Caddies play a pivotal role in a player’s performance. The great Bobby Jones once said “If I needed advice from my caddie, he’d be hitting the shots and I’d be carrying the bag”. But yes, mistakes do happen and caddies are no exceptions to that. Such was the case in Ian Woosnam and his caddie Myles Byrne, our #2 on the list of the Costliest Rulings in Golf series. If you missed our other entry in this series click here.
It was a wonderful start for Ian Woosnam at the 2001 British Open – against all expectations he was in contention to win his first open at Royal Lytham & St. Anne’s. Tied for the lead with three others, he marched with a lot more confidence into his final 18. He started the round with a birdie (missed a hole-in-hole by a whisker) at the opening par 3.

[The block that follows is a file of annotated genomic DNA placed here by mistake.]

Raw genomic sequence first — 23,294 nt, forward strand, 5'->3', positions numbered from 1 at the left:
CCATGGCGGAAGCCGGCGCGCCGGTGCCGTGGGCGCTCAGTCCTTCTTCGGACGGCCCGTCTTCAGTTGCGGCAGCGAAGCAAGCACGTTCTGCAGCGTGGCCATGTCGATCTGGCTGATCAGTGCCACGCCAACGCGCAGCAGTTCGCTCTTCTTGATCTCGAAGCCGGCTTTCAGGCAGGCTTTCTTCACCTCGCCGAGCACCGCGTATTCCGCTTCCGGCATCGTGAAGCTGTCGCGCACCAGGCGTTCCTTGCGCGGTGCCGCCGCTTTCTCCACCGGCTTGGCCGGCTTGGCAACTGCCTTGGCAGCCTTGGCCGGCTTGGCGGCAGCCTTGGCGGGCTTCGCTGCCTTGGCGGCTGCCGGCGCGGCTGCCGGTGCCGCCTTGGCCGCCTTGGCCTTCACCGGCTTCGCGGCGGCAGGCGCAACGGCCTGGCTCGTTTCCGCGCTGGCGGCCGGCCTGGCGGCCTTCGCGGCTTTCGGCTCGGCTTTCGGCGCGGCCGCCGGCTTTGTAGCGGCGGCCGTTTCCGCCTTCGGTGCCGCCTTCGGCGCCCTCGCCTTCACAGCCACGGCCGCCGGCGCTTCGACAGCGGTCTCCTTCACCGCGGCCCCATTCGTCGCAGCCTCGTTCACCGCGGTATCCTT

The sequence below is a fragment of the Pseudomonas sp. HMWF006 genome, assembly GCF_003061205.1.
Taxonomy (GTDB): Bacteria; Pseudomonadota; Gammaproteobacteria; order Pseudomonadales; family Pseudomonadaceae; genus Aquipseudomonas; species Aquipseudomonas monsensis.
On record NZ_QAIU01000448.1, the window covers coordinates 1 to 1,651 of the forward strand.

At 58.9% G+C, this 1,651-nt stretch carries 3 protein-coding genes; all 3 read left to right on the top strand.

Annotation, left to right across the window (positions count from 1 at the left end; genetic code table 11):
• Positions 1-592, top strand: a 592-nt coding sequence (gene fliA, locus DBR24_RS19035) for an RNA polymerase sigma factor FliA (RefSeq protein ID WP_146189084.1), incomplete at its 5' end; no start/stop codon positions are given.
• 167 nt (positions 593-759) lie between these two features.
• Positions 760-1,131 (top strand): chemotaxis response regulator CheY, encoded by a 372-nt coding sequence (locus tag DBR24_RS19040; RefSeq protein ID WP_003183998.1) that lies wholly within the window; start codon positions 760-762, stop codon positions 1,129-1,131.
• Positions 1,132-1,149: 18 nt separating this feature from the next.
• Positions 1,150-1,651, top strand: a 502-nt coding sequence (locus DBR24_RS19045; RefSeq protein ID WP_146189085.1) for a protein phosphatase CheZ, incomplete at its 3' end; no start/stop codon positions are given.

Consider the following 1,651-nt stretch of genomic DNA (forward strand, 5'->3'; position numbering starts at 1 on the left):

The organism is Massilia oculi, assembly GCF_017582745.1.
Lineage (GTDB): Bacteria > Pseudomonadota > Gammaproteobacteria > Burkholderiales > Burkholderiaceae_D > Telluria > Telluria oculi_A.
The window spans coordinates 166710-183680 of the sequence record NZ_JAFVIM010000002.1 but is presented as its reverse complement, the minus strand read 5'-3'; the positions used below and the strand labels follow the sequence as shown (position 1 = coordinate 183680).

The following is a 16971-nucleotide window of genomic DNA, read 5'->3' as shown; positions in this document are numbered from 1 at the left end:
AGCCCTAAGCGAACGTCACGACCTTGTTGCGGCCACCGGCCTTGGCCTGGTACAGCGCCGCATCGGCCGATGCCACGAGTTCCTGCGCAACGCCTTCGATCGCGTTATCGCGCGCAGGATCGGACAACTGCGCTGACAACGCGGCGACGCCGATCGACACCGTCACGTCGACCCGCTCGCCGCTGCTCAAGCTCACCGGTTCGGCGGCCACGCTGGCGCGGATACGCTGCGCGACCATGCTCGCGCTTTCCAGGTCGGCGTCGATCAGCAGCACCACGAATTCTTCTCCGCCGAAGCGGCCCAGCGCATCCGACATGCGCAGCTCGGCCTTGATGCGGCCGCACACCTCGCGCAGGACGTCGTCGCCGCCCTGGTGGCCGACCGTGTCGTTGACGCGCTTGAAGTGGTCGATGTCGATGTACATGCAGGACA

The tale then had a sudden twist as something dramatic happened. His caddie, Myles Byrne, came up to him and said, “You’re going to go ballistic” – “We’ve got two drivers in the bag” as he pointed out the extra driver. That meant Woosnam was carrying 15 clubs, which indeed is a two-stroke penalty.
Woosnam responded by throwing the extra club to the ground in disappointment. ‘I give you one job to do and this is what happens,’ he said. As a result of the penalty, Woosnam finished with 71 – four shots behind the winner David Duval, tied for 3rd place.
Here is what rule of Golf (4-4) says,
The player must not start a stipulated round with more than fourteen clubs. He is limited to the clubs thus selected for that round, except that if he started with fewer than fourteen clubs, he may add any number, provided his total number does not exceed fourteen.